Although 5-fluorouracil (FU) was first introduced in 1957, it remains an essential part of the treatment of a wide range of solid tumors. FU has antitumor activity against epithelial malignancies arising in the gastrointestinal tract, breast as well as the head and neck, with single-agent response rates of only 10-30%. Although FU is still the most widely prescribed agent for the treatment of colorectal cancer, less than a third of patients achieve objective responses. Recent research has focused on the biomodulation of FU to improve the cytotoxicity and therapeutic effectiveness of this drug in the treatment of advanced disease. As all the anticancer agents, FU leads to several toxicities. The toxicity profile of FU is schedule dependent. Myelotoxicity is the major toxic effect in patients receiving bolus doses. Hand-foot syndrome (palmar-plantar erythrodysesthesia), stomatitis, neuro- and cardiotoxicity are associated with continuous infusions. Other adverse effects associated with both bolus-d ose and continuous infusion regimens include nausea and vomiting, diarrhea, alopecia and dermatitis. All these reasons explain the need of more effective and less toxic fluoropyrimidines. In the first part of the review, we briefly present the metabolic pathways of FU responsible for the efficacy and toxicity of the drug. This knowledge is also necessary to understand the target(s) of the biomodulation. The second part is devoted to a review of the literature on the various prodrugs of FU, including 5-deoxy-5-fluorouridine, capecitabine, BOF-A2, ftorafur, UFT, and S-1. The promising approach of gene directed enzyme-prodrug therapy is also presented. A brief survey of antibody directed enzyme-prodrug therapy and some new FU prodrugs concludes the paper. The pharmacological principles that have influenced the development of these new drugs and our current knowledge of the clinical pharmacology of these new agents, focusing on antitumor activity and toxicity, are presented.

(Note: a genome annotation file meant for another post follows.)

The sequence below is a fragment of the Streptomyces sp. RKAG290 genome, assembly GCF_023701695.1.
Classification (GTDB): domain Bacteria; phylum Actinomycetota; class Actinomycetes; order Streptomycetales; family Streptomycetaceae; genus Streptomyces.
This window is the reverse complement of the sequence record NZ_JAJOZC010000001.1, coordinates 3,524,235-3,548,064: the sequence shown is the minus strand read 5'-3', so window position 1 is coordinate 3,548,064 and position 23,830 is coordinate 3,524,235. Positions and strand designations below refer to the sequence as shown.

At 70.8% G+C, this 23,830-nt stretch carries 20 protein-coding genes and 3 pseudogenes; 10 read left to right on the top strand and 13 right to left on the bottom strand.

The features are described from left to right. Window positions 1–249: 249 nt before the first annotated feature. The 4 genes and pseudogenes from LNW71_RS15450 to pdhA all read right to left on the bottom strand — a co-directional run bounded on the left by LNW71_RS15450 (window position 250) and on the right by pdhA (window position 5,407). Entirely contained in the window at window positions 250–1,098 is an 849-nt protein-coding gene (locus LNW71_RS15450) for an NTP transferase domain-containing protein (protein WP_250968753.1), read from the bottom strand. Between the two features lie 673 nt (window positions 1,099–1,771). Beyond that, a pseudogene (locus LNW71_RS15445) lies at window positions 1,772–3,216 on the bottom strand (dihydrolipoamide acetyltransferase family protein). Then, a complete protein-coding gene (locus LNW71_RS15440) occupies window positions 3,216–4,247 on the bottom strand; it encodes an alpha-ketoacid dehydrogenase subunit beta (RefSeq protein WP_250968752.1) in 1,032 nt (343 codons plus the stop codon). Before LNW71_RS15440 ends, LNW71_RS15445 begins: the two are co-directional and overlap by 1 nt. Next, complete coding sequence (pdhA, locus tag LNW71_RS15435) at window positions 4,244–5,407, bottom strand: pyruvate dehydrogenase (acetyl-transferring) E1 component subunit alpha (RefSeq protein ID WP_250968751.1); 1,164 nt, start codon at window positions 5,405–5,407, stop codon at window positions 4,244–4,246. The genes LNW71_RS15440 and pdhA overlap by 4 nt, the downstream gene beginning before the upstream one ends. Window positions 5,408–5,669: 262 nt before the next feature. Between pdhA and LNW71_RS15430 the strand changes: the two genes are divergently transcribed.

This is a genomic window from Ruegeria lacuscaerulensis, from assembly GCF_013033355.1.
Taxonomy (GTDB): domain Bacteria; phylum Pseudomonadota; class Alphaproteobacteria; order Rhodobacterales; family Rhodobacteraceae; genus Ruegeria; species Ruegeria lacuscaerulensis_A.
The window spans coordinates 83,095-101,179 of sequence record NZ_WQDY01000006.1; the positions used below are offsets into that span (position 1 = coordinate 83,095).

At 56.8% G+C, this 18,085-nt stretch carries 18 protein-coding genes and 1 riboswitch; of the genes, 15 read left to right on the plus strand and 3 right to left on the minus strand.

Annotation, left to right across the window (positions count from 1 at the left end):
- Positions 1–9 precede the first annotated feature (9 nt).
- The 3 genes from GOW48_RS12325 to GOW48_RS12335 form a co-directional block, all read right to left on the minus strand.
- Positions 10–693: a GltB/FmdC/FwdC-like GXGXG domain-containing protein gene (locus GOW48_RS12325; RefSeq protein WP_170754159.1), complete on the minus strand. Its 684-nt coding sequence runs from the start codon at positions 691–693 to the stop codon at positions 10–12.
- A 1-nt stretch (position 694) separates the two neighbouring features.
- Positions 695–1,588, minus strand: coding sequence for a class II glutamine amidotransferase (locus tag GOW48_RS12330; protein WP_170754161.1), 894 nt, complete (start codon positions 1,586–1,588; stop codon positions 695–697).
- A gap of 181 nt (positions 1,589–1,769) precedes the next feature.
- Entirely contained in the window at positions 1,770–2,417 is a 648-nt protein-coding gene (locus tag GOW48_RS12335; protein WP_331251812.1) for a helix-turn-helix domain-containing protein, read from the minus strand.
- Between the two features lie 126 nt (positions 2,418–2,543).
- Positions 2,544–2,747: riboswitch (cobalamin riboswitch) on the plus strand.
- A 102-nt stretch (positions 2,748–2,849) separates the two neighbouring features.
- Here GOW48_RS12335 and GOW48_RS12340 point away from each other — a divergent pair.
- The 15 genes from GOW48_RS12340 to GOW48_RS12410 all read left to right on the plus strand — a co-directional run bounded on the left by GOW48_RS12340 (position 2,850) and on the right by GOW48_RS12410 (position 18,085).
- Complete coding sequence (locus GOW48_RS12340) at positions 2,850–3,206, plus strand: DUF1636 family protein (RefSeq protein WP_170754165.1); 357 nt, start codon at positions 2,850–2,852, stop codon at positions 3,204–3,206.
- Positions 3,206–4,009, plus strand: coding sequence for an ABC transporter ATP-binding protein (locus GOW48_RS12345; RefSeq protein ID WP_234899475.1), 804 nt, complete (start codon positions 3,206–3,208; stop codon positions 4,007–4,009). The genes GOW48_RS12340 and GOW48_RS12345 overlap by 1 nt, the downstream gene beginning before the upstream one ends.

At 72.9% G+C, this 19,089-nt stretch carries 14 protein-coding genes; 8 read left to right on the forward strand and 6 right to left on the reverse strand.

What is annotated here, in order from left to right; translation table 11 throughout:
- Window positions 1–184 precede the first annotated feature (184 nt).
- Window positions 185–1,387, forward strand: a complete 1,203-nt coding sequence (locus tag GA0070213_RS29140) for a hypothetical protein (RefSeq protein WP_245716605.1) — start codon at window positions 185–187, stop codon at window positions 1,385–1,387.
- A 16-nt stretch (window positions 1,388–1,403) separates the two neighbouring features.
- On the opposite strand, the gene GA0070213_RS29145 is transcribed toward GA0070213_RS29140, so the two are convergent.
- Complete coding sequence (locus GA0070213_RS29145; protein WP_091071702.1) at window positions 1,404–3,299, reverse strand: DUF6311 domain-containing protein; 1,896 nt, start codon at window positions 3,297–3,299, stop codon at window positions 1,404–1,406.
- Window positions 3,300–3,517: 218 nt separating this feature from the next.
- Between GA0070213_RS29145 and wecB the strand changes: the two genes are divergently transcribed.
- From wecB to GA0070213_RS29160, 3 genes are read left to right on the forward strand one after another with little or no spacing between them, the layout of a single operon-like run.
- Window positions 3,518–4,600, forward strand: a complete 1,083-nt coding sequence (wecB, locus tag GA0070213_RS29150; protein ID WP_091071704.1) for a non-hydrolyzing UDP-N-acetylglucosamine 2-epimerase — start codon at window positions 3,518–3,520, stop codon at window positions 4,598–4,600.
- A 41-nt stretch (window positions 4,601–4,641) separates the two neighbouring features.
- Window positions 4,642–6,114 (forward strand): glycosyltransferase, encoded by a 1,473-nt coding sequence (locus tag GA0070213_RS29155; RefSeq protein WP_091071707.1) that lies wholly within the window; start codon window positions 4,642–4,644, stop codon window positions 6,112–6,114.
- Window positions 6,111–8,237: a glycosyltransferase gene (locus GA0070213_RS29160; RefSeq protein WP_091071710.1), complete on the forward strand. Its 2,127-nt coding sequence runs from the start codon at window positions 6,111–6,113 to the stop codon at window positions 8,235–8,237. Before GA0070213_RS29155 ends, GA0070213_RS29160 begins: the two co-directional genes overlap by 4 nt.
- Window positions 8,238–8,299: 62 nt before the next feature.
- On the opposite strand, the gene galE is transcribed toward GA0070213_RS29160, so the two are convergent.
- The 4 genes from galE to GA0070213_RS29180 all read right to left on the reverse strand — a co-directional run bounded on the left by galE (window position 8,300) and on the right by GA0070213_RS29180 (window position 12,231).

Keywords: 5-Fluorouracil, cardiotoxicity, fluoropyrimidines, thymidylate synthase (TS), dihydropyrimidinase, deoxyuridine triphosphate pyrophosphorylase, Capecitabine, Cytosine Deaminase, Thymidylate synthase, Dihydropyrimidine dehydrogenase, 3-Cyano-2,6-dihydroxypyridine
Rights & PermissionsPrintExport